Tuesday, students began the day early, laying down tarps and setting up tents as the heat index passed 85 degrees and kept going. Several filled neat containers of paint, arranged clean brushes, and set out rain barrels as they waited for partners from the Community Placemaking and Engagement Network (CPEN) and Harris & Tucker School. They flipped open the group’s Twitter, Instagram and TikTok, doing a quick inventory of videos that had already been uploaded and social media duties for the day.

Around them, the grassy section of trail once known as the Mudhole sprang to life. Where a lonely turtle sculpture usually sits alone, blue tents rose up with rain barrels, two long banners, and an evolving design for a storm drain. Moran buzzed from station to station, checking tarps like a mother hen.

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Top: Trinity Ford. Bottom: Assata Johnson. "We have this one earth," she said at one point. 

Trinity Ford, a rising sophomore at Cooperative Arts & Humanities High School, praised the program for getting her out of the house after a semester of COVID-19 quarantine and distance learning. Before schools closed in March, she spent time painting after-school with classmates at Co-Op. She said she’s grateful to be able to do it again, with a group of new friends.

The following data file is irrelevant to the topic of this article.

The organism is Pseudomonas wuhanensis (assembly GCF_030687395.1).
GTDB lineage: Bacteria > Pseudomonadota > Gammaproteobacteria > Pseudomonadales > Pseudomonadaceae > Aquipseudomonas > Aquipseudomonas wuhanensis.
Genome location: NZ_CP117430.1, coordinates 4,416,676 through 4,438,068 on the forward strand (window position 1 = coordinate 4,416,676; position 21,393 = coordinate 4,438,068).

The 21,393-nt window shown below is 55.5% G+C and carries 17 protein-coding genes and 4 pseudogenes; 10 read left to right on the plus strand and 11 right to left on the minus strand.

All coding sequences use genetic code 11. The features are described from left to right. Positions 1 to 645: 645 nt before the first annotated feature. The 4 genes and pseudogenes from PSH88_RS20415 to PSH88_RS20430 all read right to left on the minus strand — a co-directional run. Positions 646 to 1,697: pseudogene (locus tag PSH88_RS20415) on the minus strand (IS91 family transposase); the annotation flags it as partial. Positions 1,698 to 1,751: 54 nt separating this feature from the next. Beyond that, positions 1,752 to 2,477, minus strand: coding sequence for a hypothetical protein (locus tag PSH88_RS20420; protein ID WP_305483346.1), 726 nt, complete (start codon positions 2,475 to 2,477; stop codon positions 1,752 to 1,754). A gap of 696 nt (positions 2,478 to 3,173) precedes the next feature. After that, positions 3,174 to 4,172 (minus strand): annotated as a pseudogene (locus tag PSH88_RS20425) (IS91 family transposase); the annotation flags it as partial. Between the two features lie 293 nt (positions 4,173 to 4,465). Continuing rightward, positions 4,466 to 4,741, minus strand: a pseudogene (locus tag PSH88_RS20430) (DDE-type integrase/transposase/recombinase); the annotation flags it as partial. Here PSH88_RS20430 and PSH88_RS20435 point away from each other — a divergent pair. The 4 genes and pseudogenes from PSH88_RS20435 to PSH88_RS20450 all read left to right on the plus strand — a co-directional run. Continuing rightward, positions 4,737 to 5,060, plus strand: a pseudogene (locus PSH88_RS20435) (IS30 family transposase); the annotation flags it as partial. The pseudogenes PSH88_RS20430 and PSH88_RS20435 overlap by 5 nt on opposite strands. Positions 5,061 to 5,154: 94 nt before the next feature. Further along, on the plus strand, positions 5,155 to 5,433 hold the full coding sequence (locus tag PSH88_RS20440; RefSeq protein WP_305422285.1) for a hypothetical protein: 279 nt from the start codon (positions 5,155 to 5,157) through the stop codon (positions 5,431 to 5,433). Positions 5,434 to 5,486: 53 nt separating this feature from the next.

“Really, it just keeps me motivated,” she said. “I find the act of painting soothing. The best part is meeting new people.”

Fellow employee Yahayra Llacxaguanga agreed. A rising junior at the Sound School, Llacxaguanga entered high school thinking about the preservation of marine life. As a freshman, her goal was to work with marine mammals. Now, she is interested in becoming a social worker. She said that the past months have been trying for her—and that Lots Of Fish gives her a place to escape, while being kind to the planet.

“I like the fact that we can bring awareness to this through art,” she said as she painted a nearby barrel pink. When they are done, the barrels will collect stormwater runoff through their connection to a building’s gutter system. In New Haven, they are supplied for free through the Water Pollution Control Authority (WPCA).

As they worked, young students from Harris & Tucker filed in, a sudden symphony of tied and re-tied masks and hands rubbed vigorously with pumps of clear hand sanitizer. A volunteer from Lots Of Fish did temperature checks, whipping out a thermometer and waving it from forehead to forehead. Under one tent, a group of students wrote out their names, then started sketching out marine mammals and storm drain art.

“I like drawing because you get to be creative, and you can draw anything you like,” said 7-year-old Layla Colon, a rising second grader at Amistad Academy. She picked out a sharpened blue pencil; soon a storm had materialized on her page, with clear blue water and purple and orange fish swimming inside.

“I think we should let the fish stay strong and healthy, so we have to keep the oceans clean,” she continued as she colored in a purple fish. “If you throw a plastic bag in the ocean, or in the drain, it hurts the fish.”